A major reason many Maryland jurisdictions — especially Baltimore County and Baltimore City — confront a growing problem of aging, obsolete school buildings is an obscure bit of Internal Revenue Service bureaucracy called the "prior use rule." It applies in a limited number of circumstances, one being projects to renovate certain old public school buildings.
Since 1986, this rule has forced Baltimore and other localities into one of three unpalatable choices: grossly overpay for modernizing their oldest schools; build new, often much more expensive ones; or push the problem onto the back burner, guaranteeing any eventual solution will be even costlier.
Due to the age of the city's school buildings, nearly half might qualify for the type of purely private capital modernization solution that saved 33 percent for Richmond, Va., on the cost of fully renovating a dilapidated, 60-year-old high school facility. But the "prior use rule" denies this proven solution to Baltimore.
This costs Baltimore and Maryland billions of dollars over time. Baltimore's schools CEO Andrés Alonso wants to borrow $1.2 billion to modernize run-down schools, although a recent study found it will take $2.8 billion to do all that might ultimately be necessary. Anne Arundel, Baltimore and Howard counties combined have even greater modernization needs. Architectural historian Margaret Roberts found the number of run-down schools 50 years or older in Maryland, along with other states she is studying, far exceeds previous estimates.
She concluded "this unfair IRS 'prior use rule' is costing us big time. America's schools are really old. You can't get a true 21st century education in a building designed for a 20th century curriculum."
Baltimore may soon have a chance to save itself huge sums of money. House Republican Majority Leader Eric Cantor and Democratic Sens. Jim Webb and Mark Warner, all Virginians, have joined in a bipartisan push for S. 1685, which would eliminate the prior use rule for K-12 modernization projects that meet certain criteria. This legislation is now before the Senate Finance Committee, on which Maryland's Sen. Benjamin Cardin serves.
Last month, the National Education Association endorsed S.1685, saying, "It offers a common-sense approach ... based on a 100 percent private capital investment model enacted in 1986 by President Ronald Reagan and a Democratic Congress but blocked by a little known IRS 'prior use' rule."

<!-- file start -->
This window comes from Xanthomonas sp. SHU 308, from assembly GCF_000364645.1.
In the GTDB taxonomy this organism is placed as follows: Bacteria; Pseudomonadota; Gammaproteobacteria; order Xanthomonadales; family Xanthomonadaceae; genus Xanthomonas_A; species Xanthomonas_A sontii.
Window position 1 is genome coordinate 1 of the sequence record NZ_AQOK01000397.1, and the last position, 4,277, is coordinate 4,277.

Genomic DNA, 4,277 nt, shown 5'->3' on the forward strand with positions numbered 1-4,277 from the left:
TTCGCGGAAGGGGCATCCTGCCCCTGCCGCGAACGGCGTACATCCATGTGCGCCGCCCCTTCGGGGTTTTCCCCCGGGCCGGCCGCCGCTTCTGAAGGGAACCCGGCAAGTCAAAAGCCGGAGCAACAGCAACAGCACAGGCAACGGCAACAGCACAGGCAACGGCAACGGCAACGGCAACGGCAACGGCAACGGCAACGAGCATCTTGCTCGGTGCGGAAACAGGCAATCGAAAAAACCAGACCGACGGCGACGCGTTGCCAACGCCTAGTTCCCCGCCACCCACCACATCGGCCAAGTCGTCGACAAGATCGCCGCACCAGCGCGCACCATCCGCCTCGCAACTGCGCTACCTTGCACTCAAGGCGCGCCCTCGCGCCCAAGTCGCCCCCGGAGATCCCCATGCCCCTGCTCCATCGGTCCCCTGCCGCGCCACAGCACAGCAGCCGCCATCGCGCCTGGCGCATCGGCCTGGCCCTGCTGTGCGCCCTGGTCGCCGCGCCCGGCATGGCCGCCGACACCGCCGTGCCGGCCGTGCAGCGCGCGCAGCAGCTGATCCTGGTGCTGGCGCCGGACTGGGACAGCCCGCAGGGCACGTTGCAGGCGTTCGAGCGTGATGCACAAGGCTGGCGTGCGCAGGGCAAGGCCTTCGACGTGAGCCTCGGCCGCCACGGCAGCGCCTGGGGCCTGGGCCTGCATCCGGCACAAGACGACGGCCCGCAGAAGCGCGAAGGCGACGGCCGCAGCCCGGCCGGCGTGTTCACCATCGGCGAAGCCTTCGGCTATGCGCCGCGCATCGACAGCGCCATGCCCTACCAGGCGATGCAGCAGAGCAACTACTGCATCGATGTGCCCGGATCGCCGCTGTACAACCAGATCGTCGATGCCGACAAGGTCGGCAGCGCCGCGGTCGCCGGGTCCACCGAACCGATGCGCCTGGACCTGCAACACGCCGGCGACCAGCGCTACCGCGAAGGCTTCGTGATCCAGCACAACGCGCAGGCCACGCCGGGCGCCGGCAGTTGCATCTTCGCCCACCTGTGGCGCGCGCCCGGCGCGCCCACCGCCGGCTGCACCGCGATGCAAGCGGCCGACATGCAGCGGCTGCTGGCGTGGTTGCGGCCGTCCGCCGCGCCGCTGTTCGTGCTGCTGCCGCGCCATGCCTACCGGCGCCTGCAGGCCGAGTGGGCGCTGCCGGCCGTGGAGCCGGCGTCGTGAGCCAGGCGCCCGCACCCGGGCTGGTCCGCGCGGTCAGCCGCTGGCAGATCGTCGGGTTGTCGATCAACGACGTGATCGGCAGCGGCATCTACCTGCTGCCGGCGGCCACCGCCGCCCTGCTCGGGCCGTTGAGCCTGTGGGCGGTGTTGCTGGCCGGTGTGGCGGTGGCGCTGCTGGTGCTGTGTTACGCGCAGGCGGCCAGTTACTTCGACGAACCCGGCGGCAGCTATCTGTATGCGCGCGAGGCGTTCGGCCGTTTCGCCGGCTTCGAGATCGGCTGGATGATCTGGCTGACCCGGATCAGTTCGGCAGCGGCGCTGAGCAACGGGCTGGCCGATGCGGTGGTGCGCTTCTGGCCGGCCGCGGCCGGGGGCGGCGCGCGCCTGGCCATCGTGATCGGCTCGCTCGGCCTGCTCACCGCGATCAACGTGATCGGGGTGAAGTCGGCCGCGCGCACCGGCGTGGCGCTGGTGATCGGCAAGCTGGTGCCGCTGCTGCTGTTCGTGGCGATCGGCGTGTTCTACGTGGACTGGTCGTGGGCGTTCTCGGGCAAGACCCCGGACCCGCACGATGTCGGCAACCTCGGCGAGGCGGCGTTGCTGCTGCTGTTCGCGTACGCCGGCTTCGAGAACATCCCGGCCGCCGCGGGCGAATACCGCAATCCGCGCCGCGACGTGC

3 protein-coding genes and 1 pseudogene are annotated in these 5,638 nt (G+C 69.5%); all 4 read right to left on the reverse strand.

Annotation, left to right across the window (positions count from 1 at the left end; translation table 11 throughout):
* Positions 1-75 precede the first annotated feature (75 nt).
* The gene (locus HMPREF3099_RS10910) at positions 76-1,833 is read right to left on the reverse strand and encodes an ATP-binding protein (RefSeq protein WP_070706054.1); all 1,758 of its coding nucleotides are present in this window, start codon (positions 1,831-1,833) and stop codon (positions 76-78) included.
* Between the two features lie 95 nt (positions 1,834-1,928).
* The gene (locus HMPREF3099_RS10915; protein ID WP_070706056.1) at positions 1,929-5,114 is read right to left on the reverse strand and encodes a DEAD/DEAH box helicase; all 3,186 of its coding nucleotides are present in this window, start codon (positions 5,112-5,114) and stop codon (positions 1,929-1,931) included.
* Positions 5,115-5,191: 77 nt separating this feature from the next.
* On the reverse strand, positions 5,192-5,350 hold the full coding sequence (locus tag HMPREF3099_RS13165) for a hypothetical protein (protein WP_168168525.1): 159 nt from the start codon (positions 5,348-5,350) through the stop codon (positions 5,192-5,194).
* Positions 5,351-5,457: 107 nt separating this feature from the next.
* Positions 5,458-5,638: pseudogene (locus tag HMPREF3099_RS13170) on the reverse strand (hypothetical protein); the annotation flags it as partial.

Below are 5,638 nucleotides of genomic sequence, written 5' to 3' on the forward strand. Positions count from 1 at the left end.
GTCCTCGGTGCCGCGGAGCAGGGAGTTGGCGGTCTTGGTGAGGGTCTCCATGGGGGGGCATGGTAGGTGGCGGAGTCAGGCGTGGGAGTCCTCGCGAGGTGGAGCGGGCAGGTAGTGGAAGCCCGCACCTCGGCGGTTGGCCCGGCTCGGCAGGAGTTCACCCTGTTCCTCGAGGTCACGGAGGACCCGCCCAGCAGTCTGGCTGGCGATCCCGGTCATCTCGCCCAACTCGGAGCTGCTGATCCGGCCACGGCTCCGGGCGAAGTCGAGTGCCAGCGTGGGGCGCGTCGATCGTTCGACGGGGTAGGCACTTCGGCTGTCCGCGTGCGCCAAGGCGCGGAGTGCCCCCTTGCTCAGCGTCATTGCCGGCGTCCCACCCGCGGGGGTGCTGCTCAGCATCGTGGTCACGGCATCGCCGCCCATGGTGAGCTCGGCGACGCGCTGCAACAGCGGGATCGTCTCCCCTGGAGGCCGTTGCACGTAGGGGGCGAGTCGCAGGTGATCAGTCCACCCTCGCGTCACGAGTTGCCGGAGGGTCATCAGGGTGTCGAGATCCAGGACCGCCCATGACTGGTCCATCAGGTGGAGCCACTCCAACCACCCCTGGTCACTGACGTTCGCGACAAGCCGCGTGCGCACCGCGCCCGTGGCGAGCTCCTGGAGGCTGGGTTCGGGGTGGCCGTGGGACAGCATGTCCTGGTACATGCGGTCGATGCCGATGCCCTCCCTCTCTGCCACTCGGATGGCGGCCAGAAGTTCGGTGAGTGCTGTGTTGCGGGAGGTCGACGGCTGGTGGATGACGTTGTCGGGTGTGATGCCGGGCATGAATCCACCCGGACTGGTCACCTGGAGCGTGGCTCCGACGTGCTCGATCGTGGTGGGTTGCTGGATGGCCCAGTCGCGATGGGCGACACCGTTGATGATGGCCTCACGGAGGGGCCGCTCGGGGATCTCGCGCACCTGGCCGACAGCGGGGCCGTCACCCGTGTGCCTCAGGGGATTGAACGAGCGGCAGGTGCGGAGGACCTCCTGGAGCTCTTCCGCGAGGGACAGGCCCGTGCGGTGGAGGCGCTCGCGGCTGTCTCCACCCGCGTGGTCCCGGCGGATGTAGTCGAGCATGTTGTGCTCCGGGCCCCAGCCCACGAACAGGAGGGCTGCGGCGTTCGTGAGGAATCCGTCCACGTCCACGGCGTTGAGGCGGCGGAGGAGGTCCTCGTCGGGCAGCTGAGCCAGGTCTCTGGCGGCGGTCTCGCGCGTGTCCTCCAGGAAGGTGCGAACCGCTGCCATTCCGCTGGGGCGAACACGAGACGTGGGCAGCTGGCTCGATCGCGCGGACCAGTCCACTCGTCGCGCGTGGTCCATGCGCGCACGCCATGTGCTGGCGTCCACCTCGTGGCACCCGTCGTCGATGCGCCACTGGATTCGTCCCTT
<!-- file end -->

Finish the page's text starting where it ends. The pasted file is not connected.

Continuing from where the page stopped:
As Mr. Cantor noted, "a simple update to the tax code … will allow schools to leverage private capital to ... ensure that our children have the best opportunity to learn and succeed."
The bill doesn't require any appropriation of funds; indeed, it offers a way to reduce long-term federally subsidized government debt now totaling in the trillions of dollars.
How does the prior use rule harm Baltimore's schoolchildren?
Old buildings often have unexpected modernization costs. So under the "federal rehabilitation tax credit" law, investors can earn tax credits up to 26 percent of the cost of a full renovation for those "historic" buildings. K-12 schools that are 50 or more years old often meet the flexible "historic" designation. But investors aren't interested in school modernization projects.
The reason is that an entrepreneur can earn credits by turning an old school building into a new use — a luxury condo, for example — but not to modernize it, because that is a "prior use."
Consider the Catch-22: Education Secretary Arne Duncan came to Baltimore and lamented the number of run-down old schools. But the federal law created to encourage rehabilitation has been undermined by another part of the tax code. This has forced localities to use the more expensive "borrow to build" approach based on issuing school construction debt. In turn, Uncle Sam has been obligated to pay a generous, long-term federal subsidy to get Wall Street's best clients to buy the bonds.
S. 1685 offers localities a new option. With a few tweaks to make it fairer to Baltimore and other long-penalized localities, the savings — based on the market value of all tax credits earned — can approach the 33 percent achieved by Richmond using its option of sale/leaseback with an option to buy. In addition, this gives further savings to Uncle Sam, since the project doesn't require new bonds.
This K-12 construction initiative would also lead to an educational instruction initiative. Scarce local resources can be redirected to classroom needs, and communities will be able to afford 21st century schools offering the latest in learning to their children.